Trends (and memes) come and go quickly. In today's digital age, information flows fast, and people process and move on from it even faster. Ad campaigns must present a multi-faceted approach and span many platforms to have a real effect and worthwhile return on investment (ROI). So, in a world that refuses to focus, how do you get them to pay attention?
Simple — you hit that sweet spot of a news cycle where you can capitalize on the breaking news in a way that benefits your brand or business. It is knowing ‘what’s trending' and adding to the dialogue in a way that customers will connect with and enjoy.
Do you want to know just how this Digital PR tactic can benefit your brand or business? Keep reading to learn more about this phenomenon and the keys to successful newsjacking.
Table of Contents
So what is newsjacking? Essentially, it is a Digital PR technique where businesses can gain media coverage by responding to breaking news and injecting their ideas or angles. The concept comes from David Meerman Scott, the guy who wrote the book on generating sales leads and pulling in new customers through newsjacking in 2011.
The strategy may sound like a way to ‘highjack’ the news, but it's a bit different. It is not quite the same as announcing the first breaking news story or stealing a story. Instead, it is seeing a trend and finding a quick, creative way to leverage it for your business purposes. Not to be confused with reactive PR where you respond to news about your own company.
When done effectively, newsjacking stories can help a business attract media coverage, bring in new clients, and engage current customers.
Should I Try Newsjacking?
The short answer: yes.
Newsjacking is basically a free way to get the attention of people already interested in the trending news. One of the best newsjacking examples is Oreo, back when Beyoncé successfully blew the Superdome's power during the Super Bowl. Businesses pay millions to run ads during this event. Oreo made an ad quickly based on the power outage, put out a Tweet, and had a viral reaction worldwide. The entire world was looking at Beyoncé, and with some quick thinking, they were looking at Oreo too.
Newsjacking gives you a spot in the limelight without the costs that come with the usual ad or billboard campaign. When done right, it will build your community connections in the online sphere but without dubious ROI and less financial and capital investment.
Now that you know why you should try newsjacking, the question is, how?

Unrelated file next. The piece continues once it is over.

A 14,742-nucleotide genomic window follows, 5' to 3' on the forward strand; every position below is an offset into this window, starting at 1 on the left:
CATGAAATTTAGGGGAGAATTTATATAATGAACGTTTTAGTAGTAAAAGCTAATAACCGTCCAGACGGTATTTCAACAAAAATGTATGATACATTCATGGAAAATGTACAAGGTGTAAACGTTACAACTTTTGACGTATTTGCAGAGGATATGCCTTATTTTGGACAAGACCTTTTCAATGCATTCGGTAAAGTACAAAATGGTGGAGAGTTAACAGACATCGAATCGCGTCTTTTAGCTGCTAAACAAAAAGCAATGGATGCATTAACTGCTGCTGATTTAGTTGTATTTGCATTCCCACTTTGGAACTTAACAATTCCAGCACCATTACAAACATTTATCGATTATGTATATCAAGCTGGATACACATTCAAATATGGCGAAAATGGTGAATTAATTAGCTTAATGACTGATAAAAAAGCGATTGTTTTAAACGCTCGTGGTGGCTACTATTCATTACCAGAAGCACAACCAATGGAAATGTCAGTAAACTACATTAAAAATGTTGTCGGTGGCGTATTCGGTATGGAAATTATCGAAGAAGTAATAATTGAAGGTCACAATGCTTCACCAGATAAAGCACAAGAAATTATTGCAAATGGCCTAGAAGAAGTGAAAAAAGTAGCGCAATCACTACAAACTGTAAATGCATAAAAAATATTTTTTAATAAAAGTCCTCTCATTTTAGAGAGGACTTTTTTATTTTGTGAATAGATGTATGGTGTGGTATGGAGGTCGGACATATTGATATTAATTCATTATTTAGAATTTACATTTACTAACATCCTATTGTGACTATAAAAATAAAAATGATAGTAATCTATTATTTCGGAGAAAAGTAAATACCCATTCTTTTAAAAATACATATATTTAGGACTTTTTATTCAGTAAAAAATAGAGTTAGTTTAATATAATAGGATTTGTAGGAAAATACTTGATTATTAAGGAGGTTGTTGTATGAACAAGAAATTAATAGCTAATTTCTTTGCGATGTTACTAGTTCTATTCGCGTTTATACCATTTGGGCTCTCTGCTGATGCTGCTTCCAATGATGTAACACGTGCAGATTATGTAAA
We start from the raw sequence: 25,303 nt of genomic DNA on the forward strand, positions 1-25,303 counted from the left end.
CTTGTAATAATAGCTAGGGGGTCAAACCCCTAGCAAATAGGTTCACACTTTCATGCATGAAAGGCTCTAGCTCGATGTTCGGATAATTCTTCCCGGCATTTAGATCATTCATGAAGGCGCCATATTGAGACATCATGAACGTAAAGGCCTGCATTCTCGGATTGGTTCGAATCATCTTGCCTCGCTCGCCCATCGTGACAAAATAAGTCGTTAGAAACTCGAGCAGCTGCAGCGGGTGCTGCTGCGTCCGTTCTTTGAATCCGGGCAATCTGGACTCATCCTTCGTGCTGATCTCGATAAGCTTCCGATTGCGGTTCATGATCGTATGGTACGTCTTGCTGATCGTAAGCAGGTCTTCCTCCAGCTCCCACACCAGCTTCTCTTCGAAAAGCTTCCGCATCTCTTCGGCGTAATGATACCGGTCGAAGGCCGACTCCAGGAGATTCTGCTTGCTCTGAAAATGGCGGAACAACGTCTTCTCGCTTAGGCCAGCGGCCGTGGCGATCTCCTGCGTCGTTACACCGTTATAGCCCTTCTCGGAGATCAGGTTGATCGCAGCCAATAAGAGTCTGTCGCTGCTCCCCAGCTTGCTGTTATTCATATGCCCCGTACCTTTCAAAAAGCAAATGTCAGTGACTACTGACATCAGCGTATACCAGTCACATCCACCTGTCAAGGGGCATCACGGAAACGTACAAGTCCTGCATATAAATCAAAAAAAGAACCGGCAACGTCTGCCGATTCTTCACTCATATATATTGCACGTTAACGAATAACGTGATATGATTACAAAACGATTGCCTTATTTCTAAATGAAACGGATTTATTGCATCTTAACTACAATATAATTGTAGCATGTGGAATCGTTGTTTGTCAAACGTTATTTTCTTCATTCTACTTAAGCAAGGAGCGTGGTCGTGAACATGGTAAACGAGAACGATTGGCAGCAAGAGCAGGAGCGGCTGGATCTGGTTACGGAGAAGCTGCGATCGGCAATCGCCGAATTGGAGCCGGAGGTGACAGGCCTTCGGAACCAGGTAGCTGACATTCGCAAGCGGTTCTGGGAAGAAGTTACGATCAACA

Keys to Successful Newsjacking
There is no secret formula or magic way to execute this marketing tactic flawlessly. It may be a little bit of trial and error at the start — but practice makes perfect! These are some general keys to success, and the only tool you need to get started are the social media accounts you likely already have.
Find the Topic (or Predict Them)
To get started, grab your crystal ball and predict the future. Just kidding — but only about the crystal ball part. Finding a trending topic is not all that hard, thanks to the algorithms on social media sites.
Many news sources have a ‘trending' tab where you can quickly see what topics are drawing attention. You can even home in to see what is happening in your country or region.
True social media aficionados know that trends move differently on various platforms. It is lightning fast on Twitter and slow and steady on Instagram.
You can also (generally) predict possible trends based on upcoming events. Is National Donut Day around the corner? A major cultural event like a music festival, awards ceremony, or sporting event? Get ready to roll with the unpredictable nature of human events and see what happens!
Be Tactful and Creative
Your newsjacking success depends on how well you craft your message. Take the Oreo ad, for example. It gives very little information about the product, but its apparent connection to the trending event brings delight and excitement to customers. It is like an inside joke the whole world is in on for a good laugh. The creativity is in its subtle product marketing and clear connection to recent events.